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Voter Turnout POLS 21: The American Political System “A citizen of America will cross the ocean to fight for democracy, but won't cross the street to vote.

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Presentation on theme: "Voter Turnout POLS 21: The American Political System “A citizen of America will cross the ocean to fight for democracy, but won't cross the street to vote."— Presentation transcript:

1 Voter Turnout POLS 21: The American Political System “A citizen of America will cross the ocean to fight for democracy, but won't cross the street to vote in a national election.” — Bill Vaughan

2 Voter Turnout in 2012 In November 2012, 130 million votes were cast for president. Is that number high or low Is that number high or low? It depends on how turnout is measured…

3 How Should We Measure Turnout? The voting-age population (VAP) includes non-citizens and felons who are ineligible to vote, and excludes expatriate citizens who could legally vote overseas. VAP estimates provide the lowest turnout levels because they underestimate actual turnout. The voting-eligible population (VEP) starts with the voting-age population, then subtracts disenfranchised felons and non-citizens, and adds citizens from overseas. VEP estimates of voting turnout are higher than VAP estimates. The number of registered voters includes only those legally registered to vote. This provides the highest rate of voter turnout. Turnout statistics can use any of three denominators:

4 130 million votes cast 241 million voting age citizens =54% voter turnout VAP VEP 130 million votes cast 222 million voting eligible citizens =59% voter turnout How Should We Measure Turnout? REG 130 million votes cast 172 million registered voters =76% voter turnout

5 Turnout and the Census Bureau The U.S. Census Bureau reports that 64% of U.S. citizens voted in the 2004 presidential election (up from 60% in 2000). Also according to the Census Bureau, among those registered to vote, 89% (126 million) said they did. Both figures come from the Current Population Survey (CPS), and are therefore subject to both sampling and non-sampling error. For instance, the CPS estimate of overall turnout (125.7 million) differs from the “official” turnout, as reported by the Clerk of the House (122.3 million). Why? Because people lie and exaggerate in surveys, especially on something as socially desirable as voting behavior…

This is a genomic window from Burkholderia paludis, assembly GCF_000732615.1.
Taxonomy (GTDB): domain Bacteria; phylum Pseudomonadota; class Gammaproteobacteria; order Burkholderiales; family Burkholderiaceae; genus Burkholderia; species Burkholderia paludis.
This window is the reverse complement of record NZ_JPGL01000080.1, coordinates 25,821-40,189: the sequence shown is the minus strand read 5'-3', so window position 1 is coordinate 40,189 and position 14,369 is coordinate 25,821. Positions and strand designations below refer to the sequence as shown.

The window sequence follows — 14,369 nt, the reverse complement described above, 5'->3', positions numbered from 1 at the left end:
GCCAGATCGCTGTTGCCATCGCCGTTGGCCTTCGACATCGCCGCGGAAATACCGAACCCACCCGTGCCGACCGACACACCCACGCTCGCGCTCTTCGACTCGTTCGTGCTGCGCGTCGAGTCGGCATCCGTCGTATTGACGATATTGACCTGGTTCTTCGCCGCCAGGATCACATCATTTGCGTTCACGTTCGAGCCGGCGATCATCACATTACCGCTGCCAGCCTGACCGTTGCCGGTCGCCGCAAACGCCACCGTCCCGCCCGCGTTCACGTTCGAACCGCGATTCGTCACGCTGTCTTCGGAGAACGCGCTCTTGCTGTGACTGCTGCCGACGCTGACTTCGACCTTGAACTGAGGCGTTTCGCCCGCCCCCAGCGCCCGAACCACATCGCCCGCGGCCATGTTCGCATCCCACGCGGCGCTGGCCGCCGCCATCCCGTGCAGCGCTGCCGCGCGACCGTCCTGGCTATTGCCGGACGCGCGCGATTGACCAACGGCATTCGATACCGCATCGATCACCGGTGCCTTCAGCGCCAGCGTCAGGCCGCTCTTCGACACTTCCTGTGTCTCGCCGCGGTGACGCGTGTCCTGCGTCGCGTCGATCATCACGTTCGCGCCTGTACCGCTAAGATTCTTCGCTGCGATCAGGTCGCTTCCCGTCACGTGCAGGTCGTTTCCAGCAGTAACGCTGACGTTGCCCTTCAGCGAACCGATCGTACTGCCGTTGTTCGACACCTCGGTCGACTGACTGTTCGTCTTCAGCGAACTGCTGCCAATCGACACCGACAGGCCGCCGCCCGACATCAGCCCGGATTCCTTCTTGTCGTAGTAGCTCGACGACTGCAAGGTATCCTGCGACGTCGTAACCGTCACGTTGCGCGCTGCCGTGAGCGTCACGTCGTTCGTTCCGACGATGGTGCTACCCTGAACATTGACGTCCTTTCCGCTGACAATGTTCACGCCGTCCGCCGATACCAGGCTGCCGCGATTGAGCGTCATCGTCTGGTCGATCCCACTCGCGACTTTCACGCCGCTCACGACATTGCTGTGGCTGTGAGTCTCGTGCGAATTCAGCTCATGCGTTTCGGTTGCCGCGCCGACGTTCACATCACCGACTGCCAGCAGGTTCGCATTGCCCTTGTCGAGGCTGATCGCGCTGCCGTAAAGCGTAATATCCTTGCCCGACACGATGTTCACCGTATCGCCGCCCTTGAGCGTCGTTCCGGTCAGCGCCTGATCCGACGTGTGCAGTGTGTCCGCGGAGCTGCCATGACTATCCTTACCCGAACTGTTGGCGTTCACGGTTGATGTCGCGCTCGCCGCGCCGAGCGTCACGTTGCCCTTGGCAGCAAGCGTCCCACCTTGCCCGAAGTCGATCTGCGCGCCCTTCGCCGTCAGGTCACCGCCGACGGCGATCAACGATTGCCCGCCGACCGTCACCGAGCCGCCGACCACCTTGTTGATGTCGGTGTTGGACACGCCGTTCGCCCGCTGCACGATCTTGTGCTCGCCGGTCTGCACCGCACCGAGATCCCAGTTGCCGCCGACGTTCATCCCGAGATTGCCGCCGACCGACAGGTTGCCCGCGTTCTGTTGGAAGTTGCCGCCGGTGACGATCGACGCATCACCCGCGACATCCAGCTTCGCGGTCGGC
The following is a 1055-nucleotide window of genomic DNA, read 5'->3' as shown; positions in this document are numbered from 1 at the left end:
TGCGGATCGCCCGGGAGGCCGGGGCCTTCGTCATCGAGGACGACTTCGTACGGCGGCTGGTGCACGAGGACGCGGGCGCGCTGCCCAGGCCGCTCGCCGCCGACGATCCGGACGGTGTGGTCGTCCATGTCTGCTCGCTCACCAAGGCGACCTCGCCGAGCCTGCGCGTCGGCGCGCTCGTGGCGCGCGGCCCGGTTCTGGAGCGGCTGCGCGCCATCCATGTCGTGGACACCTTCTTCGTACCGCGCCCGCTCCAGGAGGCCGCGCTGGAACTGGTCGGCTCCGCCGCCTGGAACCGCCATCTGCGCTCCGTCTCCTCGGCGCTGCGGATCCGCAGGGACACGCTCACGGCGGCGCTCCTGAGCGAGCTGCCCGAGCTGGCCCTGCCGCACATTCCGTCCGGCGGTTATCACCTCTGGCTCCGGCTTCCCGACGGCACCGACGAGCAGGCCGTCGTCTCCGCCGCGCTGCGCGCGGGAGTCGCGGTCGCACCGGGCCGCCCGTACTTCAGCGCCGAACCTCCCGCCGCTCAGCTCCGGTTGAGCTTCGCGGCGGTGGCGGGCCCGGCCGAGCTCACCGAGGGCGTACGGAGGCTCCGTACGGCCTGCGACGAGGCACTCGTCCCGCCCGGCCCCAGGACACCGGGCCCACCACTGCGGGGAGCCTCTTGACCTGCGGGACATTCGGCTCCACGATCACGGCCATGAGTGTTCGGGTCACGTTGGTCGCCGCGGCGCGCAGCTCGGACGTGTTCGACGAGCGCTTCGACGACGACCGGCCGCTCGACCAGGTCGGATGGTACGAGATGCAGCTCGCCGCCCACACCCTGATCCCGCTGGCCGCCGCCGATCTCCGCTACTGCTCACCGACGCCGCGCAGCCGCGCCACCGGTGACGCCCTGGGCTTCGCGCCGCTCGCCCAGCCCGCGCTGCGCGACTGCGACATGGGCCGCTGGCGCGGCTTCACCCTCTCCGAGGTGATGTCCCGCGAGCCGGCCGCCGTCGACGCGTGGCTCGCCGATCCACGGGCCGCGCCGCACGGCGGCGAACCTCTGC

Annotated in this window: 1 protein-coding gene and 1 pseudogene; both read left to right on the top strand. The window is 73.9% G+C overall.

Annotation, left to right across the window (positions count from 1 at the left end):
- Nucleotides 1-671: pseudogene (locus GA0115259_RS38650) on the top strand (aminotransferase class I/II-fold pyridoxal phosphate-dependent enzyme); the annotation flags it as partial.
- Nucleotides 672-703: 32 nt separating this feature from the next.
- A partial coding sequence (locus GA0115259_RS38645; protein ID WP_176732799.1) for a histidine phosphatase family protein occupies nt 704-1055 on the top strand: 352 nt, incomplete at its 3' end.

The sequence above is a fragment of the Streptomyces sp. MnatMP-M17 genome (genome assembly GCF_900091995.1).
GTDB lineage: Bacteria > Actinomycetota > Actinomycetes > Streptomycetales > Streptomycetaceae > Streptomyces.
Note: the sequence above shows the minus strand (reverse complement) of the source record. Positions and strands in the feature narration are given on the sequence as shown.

6 If voter turnout is low, compared to what? Compared to other countries Compared to historic rates of voter turnout in the United States

7 Voter Turnout in the United States Compared to Other Countries Source: International IDEA,

8 Voter Turnout in Presidential Elections,

9 The 26 th Amendment grants year olds the right to vote The 19 th Amendment grants women the right to vote

10 Voter Turnout in Presidential Elections,

11 How Should We Measure Turnout?

12 Increasing Voter Turnout OPTION #1: Do nothing. Once we use the appropriate measure (e.g., VEP), there is no problem. OPTION #2: Do nothing. Turnout may be low, but we don’t want uneducated, uninformed people voting anyway. OPTION #3: Do nothing. Voter and non-voters have similar policy preferences, so it makes little difference OPTION #4: Do something! Voting by mail Voting early Internet voting Election day registration

13 Does Low Voter Turnout Matter? Smaller, more highly educated, less representative electorate? Larger, less well educated, more representative electorate? Should we prefer a:

14 Making It Too Easy to Vote? Jeff Jacoby, a staff writer for the Boston Globe, wrote the following essay in July, 1996— Universal suffrage? I’m for that. Voting is right, not a privilege? Absolutely. No unreasonable barriers to voter registration? I agree. Government workers should go out of their way to sign up welfare recipients to vote? Hold it. Welfare recipients are people who don’t work, don’t pay taxes and don’t support themselves. Of course there are exceptions, but as a group—let’s face it—they are among the least educated, least productive, least responsible adults in America. They’re also among the least likely to be interested in elections or to follow public debates. If in addition they don’t bother to vote, we ought to be grateful. Why would anyone want to coax them into registering? …No one is disenfranchised in this country. Unlike the days of old, there are no poll taxes, literacy tests, gender barriers or property requirements to come between any citizen and the voting booth. If U.S. elections are marked by chronically low turnout, it is not because voters are kept away. They stay away. Some are apathetic, some are ignorant, some are simply self- centered. Why badger people to register? What would they bring to an election?… No welfare caseworker—no state employee, period—should have to spoonfeed voting rights to anyone, least of all people on the dole. If they can figure out how to get food stamps, they can figure out how to get registered. They choose not to? So be it. American democracy won’t suffer.